The New York Times | Strategies, June 26, 2016 column: "Buybacks by Companies Like Apple May Signal Danger, Not Growth" [Questions raised about ability of top users of buybacks to compete in production of goods and services]

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Questions raised about ability of top users of buybacks to compete in production of goods and services


Source: The New York Times | Strategies, June 26, 2016 column


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Buybacks by Companies Like Apple May Signal Danger, Not Growth


By JEFF SOMMER    JUNE 23, 2016

Apple’s sales have flagged and it has run into trouble in China, where competition among smartphone makers has tightened. But it has used billions of dollars of its cash on hand to buy back stock, buoying its earnings per share. Damir Sagolj/Reuters

IPhone sales are down and Apple has run into obstacles in China, its second-most-important market. Investors have beaten down Apple’s once highflying shares this year, and the company’s troubles have been a drag on the entire stock market.

But Apple and the stock market would probably be in worse shape now if not for an important factor: Companies like Apple have been buying billions of dollars’ worth of their own shares at a record-breaking pace, returning money to shareholders even as earnings lag.



Jeff Sommer’s column on markets, finance and the economy.

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This is a bit of a puzzle because many studies have shown that using cash for buybacks generally doesn’t improve a company’s operations or add to its intrinsic value. But spending money on buybacks is much better than wasting it on money-losing projects, when corporations don’t have other good uses for the cash. And by reducing the number of shares on the market, buybacks make earnings per share look better. That helps executives to big paydays as they more easily reach their compensation targets, and it often nudges up short-term share prices, returning money to rank-and-file shareholders.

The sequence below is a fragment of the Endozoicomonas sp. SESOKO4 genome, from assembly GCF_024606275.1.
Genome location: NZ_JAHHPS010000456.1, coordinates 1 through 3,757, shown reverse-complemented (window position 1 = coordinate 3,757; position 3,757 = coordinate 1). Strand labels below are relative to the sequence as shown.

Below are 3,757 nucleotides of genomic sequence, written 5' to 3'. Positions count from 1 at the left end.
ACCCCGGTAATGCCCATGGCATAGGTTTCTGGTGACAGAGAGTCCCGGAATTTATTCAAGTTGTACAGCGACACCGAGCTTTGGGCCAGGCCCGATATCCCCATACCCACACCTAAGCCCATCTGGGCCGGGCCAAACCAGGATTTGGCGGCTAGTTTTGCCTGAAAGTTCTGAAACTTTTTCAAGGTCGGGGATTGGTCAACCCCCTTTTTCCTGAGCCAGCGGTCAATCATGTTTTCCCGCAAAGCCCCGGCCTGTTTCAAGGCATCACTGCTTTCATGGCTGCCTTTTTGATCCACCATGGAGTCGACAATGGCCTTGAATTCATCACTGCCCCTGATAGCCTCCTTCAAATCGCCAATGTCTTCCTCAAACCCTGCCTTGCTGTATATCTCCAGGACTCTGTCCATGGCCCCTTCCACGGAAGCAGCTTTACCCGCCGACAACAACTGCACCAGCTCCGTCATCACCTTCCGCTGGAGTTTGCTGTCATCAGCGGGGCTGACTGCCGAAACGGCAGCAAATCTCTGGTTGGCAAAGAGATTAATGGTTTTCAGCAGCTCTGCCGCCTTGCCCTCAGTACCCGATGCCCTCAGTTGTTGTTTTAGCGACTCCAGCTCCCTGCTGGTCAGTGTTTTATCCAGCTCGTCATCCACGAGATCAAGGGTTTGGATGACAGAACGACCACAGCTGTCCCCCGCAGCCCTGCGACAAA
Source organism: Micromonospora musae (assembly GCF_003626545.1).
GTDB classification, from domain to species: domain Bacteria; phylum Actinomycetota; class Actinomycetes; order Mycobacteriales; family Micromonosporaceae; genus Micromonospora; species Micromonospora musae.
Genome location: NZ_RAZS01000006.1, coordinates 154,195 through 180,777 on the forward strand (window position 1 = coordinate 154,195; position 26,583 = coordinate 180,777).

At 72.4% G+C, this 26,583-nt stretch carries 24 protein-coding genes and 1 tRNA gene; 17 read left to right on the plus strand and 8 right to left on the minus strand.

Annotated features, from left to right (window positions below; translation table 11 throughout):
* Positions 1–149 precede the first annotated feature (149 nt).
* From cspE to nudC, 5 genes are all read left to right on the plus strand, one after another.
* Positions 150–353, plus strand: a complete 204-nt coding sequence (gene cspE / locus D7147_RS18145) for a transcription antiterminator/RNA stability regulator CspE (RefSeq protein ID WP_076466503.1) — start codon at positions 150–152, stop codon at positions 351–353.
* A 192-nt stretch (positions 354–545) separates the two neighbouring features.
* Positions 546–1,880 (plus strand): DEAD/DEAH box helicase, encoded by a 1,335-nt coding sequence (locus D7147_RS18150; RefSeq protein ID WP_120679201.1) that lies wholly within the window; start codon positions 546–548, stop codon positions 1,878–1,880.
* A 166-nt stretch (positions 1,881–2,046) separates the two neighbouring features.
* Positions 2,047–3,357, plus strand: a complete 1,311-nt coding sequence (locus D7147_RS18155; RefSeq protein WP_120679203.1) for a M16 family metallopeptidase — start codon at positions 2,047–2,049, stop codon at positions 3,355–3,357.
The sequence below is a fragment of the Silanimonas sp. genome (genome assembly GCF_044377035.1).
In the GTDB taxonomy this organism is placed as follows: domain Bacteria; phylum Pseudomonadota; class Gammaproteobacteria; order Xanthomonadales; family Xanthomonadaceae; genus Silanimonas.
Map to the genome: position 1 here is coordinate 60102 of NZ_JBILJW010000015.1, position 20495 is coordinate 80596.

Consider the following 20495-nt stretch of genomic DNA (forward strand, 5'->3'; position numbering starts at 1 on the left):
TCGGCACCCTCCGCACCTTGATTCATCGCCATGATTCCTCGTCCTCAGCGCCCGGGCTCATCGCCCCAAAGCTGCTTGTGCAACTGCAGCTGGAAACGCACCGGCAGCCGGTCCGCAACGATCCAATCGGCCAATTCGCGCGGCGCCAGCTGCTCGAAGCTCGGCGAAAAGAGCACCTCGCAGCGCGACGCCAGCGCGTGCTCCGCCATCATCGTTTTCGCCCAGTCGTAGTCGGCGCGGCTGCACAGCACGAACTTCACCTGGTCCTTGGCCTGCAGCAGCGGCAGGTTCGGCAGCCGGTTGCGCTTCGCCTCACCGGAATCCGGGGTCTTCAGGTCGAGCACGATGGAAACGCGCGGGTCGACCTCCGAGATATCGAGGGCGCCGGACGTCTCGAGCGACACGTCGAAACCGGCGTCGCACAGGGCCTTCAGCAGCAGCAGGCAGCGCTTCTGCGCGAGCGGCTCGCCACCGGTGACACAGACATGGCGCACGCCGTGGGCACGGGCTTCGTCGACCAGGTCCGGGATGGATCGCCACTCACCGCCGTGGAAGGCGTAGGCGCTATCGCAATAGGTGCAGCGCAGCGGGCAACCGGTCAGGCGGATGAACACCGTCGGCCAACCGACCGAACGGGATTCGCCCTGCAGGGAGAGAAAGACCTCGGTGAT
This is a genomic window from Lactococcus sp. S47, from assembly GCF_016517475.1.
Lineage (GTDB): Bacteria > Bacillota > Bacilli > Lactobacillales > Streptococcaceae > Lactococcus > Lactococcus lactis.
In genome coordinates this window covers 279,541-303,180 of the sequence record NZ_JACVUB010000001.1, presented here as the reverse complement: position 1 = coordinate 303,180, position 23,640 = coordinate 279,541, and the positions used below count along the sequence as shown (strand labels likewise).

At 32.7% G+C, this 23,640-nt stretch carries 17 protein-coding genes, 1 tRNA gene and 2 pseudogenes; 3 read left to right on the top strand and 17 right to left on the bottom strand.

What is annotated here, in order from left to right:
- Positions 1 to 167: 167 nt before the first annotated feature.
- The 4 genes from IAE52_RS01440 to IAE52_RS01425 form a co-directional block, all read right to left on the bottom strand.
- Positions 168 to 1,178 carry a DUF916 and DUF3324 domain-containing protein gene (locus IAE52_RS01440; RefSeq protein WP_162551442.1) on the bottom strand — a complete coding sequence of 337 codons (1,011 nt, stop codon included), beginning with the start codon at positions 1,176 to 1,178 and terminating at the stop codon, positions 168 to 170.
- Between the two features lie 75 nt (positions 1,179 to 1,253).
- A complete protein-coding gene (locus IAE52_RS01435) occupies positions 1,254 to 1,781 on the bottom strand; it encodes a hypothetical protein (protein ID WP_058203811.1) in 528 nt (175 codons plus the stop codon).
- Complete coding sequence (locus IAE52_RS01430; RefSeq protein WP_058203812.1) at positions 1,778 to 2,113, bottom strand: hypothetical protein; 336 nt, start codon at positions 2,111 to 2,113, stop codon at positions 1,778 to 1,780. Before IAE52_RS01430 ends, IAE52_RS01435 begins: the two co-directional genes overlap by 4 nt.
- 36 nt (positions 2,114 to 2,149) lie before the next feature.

At the moment, corporate America is sitting on an enormous cash hoard. Many companies have been using the money in an epic share-buying spree — one that has increased in intensity even as earnings have declined. In the 12 months through March, operating earnings for the companies in the Standard & Poor’s 500-stock index dropped to $854.9 billion from $989 billion, but buybacks increased to $589 billion from $538.1 billion. That is the largest total for buybacks ever in a 12-month period, according to a report from Howard Silverblatt, senior index analyst at S&P Dow Jones Indices.

While Apple ranked second in buybacks to Gilead Sciences in the first quarter, it has been the undisputed king of buybacks over longer periods. Apple spent $36.8 billion on buybacks in the 12 months through March, more than double the $16.6 billion spent by Microsoft, the next-ranking company. And over the five years through March, Apple bought back $116.6 billion worth of its own shares, followed by Microsoft with $45.7 billion, Pfizer with $44.9 billion and Oracle with $43.7 billion.

A recent surge in buybacks may have been stimulated by problems in the stock market, which fell sharply at the beginning of the year. In the first quarter, Mr. Silverblatt said, “the pace of buybacks was partially driven by companies supporting their stock during the opening downturn.” More than three-fifths of the S.&P. 500 companies bought back at least some of their own shares in the quarter, he said, and 139 bought enough over 12 months to reduce their share count by at least 4 percent.